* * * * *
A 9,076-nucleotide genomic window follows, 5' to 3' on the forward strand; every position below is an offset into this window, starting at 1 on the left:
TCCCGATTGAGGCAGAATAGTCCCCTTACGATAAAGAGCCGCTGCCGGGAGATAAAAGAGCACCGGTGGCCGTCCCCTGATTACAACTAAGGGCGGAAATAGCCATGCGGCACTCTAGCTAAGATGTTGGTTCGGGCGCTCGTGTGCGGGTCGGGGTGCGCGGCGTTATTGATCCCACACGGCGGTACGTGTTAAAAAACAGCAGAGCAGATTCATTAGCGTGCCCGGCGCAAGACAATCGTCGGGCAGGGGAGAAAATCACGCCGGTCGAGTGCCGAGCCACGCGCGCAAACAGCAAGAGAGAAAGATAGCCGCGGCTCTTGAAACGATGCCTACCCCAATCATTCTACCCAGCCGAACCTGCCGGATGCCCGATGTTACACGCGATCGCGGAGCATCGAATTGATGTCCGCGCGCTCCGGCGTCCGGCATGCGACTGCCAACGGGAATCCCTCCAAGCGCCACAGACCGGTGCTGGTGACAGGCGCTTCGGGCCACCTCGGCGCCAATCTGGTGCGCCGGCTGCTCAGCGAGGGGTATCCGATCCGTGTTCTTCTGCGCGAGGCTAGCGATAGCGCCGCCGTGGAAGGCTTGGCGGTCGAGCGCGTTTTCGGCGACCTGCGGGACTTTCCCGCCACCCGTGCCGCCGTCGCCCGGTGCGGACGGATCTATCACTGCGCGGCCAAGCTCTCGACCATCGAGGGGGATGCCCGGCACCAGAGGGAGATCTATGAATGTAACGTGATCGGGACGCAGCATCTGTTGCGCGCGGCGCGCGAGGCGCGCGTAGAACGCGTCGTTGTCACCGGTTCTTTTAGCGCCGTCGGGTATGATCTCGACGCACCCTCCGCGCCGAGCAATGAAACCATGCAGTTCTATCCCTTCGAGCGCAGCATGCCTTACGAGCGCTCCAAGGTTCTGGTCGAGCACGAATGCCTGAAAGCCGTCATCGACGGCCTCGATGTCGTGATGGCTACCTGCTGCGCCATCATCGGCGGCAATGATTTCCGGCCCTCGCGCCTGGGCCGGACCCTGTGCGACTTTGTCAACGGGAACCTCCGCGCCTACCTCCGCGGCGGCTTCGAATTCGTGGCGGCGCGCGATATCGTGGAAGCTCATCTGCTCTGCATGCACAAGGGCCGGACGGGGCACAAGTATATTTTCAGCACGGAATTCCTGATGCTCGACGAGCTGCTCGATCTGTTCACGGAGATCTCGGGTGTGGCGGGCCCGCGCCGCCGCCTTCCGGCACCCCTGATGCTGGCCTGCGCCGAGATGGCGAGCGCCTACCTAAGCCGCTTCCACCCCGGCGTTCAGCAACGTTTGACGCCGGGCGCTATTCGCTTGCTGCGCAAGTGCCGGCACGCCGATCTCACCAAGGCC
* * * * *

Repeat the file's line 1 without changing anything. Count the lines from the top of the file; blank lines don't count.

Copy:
A 9,076-nucleotide genomic window follows, 5' to 3' on the forward strand; every position below is an offset into this window, starting at 1 on the left: